Information on the datasets and model simulations is provided in Section 2. The evaluations of SMAP enhanced SM products against both in-situ observations and model simulations are introduced in Section 3. The latter comparison is explored more fully in Section 4, particularly with respect to the factors that influence correlations between SMAP enhanced products and model simulations. The results of this study are summarized in Section 5.

2. Materials and Methods

2.1. SMAP Enhanced Soil Moisture Product

The SMAP is the latest L-band satellite mission that provides global-scale SM and freeze/thaw state measurements [31]. SMAP generates a range of products and SM retrievals. Level 2 refers to half-orbit products, Level 3 to the daily gridded composites and Level 4 [32] to model-assimilated products. In this study, SMAP Level 3 Radiometer Global Daily 9 km EASE-GRID enhanced passive SM product (version 3) is evaluated against in-situ observations, the coarse-resolution (~36 km) SMAP Level 3 passive (radiometer) SM product (L3_SM_P), and model simulations over the TP.
The enhanced SMAP L3_SM_P_E product is a daily gridded global composite based on the enhanced SMAP L2_SM_P_E product. The development of L2_SM_P_E largely parallels that of the SMAP Level 2 passive SM product (L2_SM_P) [33,34]. Both products share the same processing flow, ancillary data, and retrieval algorithms. First, fore- and aft-look brightness temperature observations from L1C_TB_E are combined to provide the primary input to the L2_SM_P_E processor. The retrieval is then evaluated against preprocessed finer resolution ancillary data (for example, freeze/thaw fraction and soil temperature). The processor will then further evaluate the quality of the retrieval if the retrieval is considered feasible at a given location. If the surface conditions are deemed favorable to SM retrieval, corrections are then applied for surface roughness, effective soil temperature, vegetation water content, and the radiometric contributions by water bodies. Once all steps are complete, the brightness temperature observations and ancillary data are used as inputs to the baseline SM retrieval algorithm, producing L2_SM_P_E on a 9 km EASE-Grid 2.0 global projection. Further details on the development of L2_SM_P_E can be found in the Product Specification Document [33].

2.2. In-Situ Observations

In this study, two SM and temperature monitoring networks are used to evaluate the SMAP SM products. Figure 1 shows the locations of these two networks.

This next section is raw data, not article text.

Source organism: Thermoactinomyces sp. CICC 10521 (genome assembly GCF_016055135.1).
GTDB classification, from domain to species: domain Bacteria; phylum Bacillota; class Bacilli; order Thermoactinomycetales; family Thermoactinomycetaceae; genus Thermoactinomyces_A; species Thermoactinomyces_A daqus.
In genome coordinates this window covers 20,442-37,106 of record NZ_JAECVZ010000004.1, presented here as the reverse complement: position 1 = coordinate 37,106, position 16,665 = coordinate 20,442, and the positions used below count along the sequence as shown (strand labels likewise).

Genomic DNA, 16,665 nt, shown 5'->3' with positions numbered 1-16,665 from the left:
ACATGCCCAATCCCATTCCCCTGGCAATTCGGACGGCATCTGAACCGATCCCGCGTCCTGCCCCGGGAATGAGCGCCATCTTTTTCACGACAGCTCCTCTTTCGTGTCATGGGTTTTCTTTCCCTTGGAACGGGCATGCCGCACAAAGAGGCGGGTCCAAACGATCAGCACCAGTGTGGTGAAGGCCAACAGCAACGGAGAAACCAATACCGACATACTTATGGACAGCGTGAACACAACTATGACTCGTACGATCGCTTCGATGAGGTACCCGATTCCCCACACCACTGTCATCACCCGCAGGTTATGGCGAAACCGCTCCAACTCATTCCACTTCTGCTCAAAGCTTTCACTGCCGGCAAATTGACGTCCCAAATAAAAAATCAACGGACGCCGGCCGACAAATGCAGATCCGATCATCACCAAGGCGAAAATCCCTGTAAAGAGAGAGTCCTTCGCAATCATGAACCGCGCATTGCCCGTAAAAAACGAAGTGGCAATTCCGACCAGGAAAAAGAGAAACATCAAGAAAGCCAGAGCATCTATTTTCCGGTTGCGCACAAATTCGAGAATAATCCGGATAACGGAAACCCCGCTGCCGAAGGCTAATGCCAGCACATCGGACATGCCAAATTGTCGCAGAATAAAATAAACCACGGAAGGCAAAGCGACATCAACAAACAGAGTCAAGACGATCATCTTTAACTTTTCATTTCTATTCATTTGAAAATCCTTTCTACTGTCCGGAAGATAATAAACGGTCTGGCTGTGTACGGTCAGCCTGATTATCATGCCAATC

The first network is the Naqu network, which is located in a cold semiarid environment. The Naqu basin consists of largely flat terrain with rolling hills. This area has dry winters and rainy summers. Annual precipitation is less than 500 mm, ~75% of which occurs during the monsoon season (June–August). A total of 58 SM stations were deployed since July 2010 within a 100 km by 100 km area. Further details on the Naqu network can be found in Reference [35].
The second network is the Maqu network, which is located in a cold semi-humid environment. The Maqu network was installed in July 2008 near the head waters of the Yellow River, south of Maqu County in Gansu province, China. The network consists of 20 stations in an area of approximately 40 km (north to south) by 80 km (west to east). Further details on the Maqu network can be found in Reference [36].

2.3. High-Resolution Land Surface Modeling

To assess the spatial variability of the SMAP SM product, we use a state-of-the-art land surface model, the Community Land Model (CLM) [37] developed by National Center for Atmospheric Research (NCAR). The latest version of the CLM model series (CLM4.5) is used. In CLM4.5, land surface spatial heterogeneity is represented as a nested subgrid hierarchy in which grid cells are composed of multiple land units, snow/soil columns, and plant functional types [37]. CLM4.5 contains 15 soil layers. The average SM in the top two soil layers (0–4.51 cm) is selected to match the approximate depth of the SMAP SM product.